An independent review of the search for Niña, the classic yacht that was lost with seven crewmembers more than a year ago on the Tasman Sea, has found that the New Zealand rescue authority did all it should have done — and more — to try to find the 84-foot schooner, but it recommends the agency learn to use satellite technology more effectively in its searches.
The review, released July 17, recommends, among other things, that the Rescue Coordination Centre New Zealand reach memoranda of understanding with Iridium and other satellite communication service providers to allow the timely release of data that would aid their search-and-rescue efforts and work with international organizations tasked with overseeing search and rescue in a “comprehensive analysis and evaluation” of how satellite imagery can assist in SAR.
“Using the lessons learned from the Niña search, this issue [satellite images] should be raised,” writes David Baird, former general manager of the Australian Maritime Safety Authority’s Emergency Response Division. “There is a body of work that needs to be done in order for the maritime SAR community to gain confidence and understanding as to exactly what satellite imagery can bring to solving [the] SAR equation.”
Over 11 days, New Zealand Air Force P-3K2 Orion aircraft equipped with state-of-the-art radar, other fixed-wing aircraft and a helicopter searched more than 737,000 square miles of the Tasman Sea between New Zealand and Australia, as well as along the west coast of New Zealand and the shoreline of Lord Howe and Norfolk islands. Baird concludes that the RCCNZ complied with its own standard operating procedures and with international SAR conventions in carrying out the search. “RCCNZ went further in effort, resource allocation, consultation and duration than many of the other highly regarded SAR authorities would have done,” he writes. “This is particularly so when considering the effort made by RCCNZ to cooperate and assist the private search carried out by the families and their search coordinator.”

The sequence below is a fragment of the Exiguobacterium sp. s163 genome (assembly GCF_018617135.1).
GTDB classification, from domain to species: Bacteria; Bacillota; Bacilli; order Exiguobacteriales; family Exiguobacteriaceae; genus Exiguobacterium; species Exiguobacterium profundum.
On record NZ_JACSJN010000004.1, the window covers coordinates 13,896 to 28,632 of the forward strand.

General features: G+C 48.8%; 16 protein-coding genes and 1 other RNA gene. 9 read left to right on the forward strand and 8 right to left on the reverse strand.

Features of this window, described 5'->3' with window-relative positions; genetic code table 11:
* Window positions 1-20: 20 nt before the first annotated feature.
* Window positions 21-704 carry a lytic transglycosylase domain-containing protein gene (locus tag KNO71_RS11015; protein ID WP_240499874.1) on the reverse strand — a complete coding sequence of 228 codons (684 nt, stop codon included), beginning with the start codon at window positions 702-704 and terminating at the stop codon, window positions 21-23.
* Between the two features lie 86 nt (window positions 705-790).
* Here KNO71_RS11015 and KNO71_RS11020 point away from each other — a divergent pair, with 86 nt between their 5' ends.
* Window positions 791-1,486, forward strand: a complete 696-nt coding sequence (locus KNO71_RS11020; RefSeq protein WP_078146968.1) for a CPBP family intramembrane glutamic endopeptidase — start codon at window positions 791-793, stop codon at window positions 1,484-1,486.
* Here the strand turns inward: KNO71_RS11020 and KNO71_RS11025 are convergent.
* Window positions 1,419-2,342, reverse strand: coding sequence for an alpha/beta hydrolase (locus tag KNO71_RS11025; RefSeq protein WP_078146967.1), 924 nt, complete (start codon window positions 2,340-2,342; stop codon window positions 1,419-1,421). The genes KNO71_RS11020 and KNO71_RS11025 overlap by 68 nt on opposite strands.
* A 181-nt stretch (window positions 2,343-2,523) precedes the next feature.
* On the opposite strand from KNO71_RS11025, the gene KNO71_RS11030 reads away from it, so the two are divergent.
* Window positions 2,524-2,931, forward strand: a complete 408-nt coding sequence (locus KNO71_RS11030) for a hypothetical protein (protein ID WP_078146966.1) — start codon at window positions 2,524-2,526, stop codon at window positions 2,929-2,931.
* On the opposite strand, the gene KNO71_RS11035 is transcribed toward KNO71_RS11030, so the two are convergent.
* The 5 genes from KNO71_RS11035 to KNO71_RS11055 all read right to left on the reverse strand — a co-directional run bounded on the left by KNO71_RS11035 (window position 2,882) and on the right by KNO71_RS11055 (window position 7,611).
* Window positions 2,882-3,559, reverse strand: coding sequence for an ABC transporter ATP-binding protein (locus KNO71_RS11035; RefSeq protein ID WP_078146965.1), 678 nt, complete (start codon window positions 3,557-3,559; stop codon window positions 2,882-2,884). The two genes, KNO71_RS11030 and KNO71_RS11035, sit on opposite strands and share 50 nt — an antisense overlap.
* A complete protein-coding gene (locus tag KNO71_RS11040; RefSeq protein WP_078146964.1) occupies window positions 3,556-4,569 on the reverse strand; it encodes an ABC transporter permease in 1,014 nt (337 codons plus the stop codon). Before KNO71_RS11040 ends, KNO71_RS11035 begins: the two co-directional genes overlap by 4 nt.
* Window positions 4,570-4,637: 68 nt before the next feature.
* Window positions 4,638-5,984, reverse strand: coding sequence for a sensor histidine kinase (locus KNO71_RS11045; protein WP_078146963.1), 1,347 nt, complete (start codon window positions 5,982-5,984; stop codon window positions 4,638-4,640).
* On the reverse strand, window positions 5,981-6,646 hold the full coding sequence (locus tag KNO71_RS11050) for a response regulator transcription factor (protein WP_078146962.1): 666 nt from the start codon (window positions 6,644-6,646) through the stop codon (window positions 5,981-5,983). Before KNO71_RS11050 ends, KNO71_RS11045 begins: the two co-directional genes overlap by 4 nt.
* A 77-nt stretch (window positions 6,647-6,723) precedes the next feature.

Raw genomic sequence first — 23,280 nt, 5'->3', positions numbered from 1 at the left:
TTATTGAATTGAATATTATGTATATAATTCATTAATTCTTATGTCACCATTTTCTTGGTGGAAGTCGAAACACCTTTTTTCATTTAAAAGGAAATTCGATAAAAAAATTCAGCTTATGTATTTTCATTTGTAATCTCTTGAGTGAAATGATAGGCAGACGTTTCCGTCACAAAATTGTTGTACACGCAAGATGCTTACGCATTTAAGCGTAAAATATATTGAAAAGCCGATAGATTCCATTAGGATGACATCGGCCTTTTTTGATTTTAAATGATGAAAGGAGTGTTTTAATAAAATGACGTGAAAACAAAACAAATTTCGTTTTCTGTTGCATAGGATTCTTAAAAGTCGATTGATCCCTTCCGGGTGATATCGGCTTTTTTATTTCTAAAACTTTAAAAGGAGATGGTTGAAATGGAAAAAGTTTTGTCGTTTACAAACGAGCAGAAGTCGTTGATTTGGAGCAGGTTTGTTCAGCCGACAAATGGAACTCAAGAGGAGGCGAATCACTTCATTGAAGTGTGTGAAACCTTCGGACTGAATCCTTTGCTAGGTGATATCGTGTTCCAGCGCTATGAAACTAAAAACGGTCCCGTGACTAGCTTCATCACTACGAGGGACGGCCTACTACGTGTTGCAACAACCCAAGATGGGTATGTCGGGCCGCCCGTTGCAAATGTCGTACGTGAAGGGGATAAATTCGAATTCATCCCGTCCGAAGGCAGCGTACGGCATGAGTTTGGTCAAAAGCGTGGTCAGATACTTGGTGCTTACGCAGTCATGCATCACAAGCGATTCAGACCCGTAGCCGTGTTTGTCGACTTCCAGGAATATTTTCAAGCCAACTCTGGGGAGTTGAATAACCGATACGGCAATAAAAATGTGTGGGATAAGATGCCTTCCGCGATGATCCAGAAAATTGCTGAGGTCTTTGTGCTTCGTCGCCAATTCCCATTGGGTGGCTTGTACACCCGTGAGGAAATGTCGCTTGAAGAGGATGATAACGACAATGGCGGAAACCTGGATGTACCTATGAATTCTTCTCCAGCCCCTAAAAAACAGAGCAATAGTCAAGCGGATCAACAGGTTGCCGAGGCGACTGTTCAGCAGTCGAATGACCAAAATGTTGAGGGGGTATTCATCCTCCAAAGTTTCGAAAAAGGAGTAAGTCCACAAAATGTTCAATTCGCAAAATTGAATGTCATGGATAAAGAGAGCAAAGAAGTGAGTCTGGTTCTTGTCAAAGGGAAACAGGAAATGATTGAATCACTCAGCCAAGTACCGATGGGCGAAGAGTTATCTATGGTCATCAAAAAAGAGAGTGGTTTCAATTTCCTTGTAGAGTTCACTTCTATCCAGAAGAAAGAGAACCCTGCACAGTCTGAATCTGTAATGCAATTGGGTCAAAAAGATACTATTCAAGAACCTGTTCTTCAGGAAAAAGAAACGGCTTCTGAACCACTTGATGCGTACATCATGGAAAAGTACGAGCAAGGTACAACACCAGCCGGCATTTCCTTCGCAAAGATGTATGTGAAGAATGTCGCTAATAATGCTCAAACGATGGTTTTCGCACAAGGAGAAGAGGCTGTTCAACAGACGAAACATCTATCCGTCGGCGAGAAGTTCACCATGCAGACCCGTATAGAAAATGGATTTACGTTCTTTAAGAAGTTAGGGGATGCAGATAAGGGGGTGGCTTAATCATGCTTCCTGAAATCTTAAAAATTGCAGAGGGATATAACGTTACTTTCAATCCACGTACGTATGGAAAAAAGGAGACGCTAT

Following suspension of the June-July 2013 search, families of Niña’s crew undertook a privately funded search and used crowd sourcing through Tomnod — a project owned by the Colorado-based satellite company DigitalGlobe — to identify objects in satellite images to give searchers targets to look for. But Baird said the images were too old, in some cases 30 days; not high enough definition to really see what they were; and were “analyzed” by non-professionals — the volunteers who gave their time to pore over thousands of images in search of the yacht, its wreckage or life raft.
“Once the images had been through the Tomnod process, [Texas EquuSearch, the non-profit that coordinated the private search] brought them to the attention of RCCNZ as being new information that required reactivation of the search,” Baird says. “RCCNZ engaged NZ defense experts to analyze satellite pictures provided by TES. None of this analysis could provide a conclusive opinion that the images were the Niña.”
The rescue agency decided not to reactivate the search based on the crowd-sourced satellite images, causing considerable friction between the agency and the families.
The agency’s relationship with Iridium also was strained at times. Baird says in his report that if Iridium had delivered a June 4 text message from Niña to Kiwi meteorologist Bob McDavitt as the schooner struggled in a vicious storm — probably the one that overpowered her — it might have alerted family and friends much earlier that Niña was in trouble. The message, sent June 4, read: “Thanks storm sails shredded last night, now bare poles, going 4kt 310deg will update course info @ 6pm.” That was the last transmission from the yacht.